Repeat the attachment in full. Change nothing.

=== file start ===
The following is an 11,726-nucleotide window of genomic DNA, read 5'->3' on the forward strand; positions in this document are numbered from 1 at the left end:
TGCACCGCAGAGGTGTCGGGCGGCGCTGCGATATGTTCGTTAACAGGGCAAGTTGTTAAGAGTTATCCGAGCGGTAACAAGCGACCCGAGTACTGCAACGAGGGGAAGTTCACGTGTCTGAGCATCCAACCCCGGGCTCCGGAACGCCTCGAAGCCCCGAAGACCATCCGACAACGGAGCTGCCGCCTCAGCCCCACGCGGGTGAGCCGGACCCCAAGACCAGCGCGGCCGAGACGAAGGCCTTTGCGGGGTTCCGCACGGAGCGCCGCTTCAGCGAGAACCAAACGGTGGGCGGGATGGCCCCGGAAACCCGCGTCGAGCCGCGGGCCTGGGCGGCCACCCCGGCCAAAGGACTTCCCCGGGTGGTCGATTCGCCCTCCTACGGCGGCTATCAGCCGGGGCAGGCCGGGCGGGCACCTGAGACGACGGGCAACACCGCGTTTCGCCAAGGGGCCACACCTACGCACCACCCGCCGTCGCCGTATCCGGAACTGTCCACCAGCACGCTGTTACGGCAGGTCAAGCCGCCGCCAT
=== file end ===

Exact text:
The following is an 11,726-nucleotide window of genomic DNA, read 5'->3' on the forward strand; positions in this document are numbered from 1 at the left end:
TGCACCGCAGAGGTGTCGGGCGGCGCTGCGATATGTTCGTTAACAGGGCAAGTTGTTAAGAGTTATCCGAGCGGTAACAAGCGACCCGAGTACTGCAACGAGGGGAAGTTCACGTGTCTGAGCATCCAACCCCGGGCTCCGGAACGCCTCGAAGCCCCGAAGACCATCCGACAACGGAGCTGCCGCCTCAGCCCCACGCGGGTGAGCCGGACCCCAAGACCAGCGCGGCCGAGACGAAGGCCTTTGCGGGGTTCCGCACGGAGCGCCGCTTCAGCGAGAACCAAACGGTGGGCGGGATGGCCCCGGAAACCCGCGTCGAGCCGCGGGCCTGGGCGGCCACCCCGGCCAAAGGACTTCCCCGGGTGGTCGATTCGCCCTCCTACGGCGGCTATCAGCCGGGGCAGGCCGGGCGGGCACCTGAGACGACGGGCAACACCGCGTTTCGCCAAGGGGCCACACCTACGCACCACCCGCCGTCGCCGTATCCGGAACTGTCCACCAGCACGCTGTTACGGCAGGTCAAGCCGCCGCCAT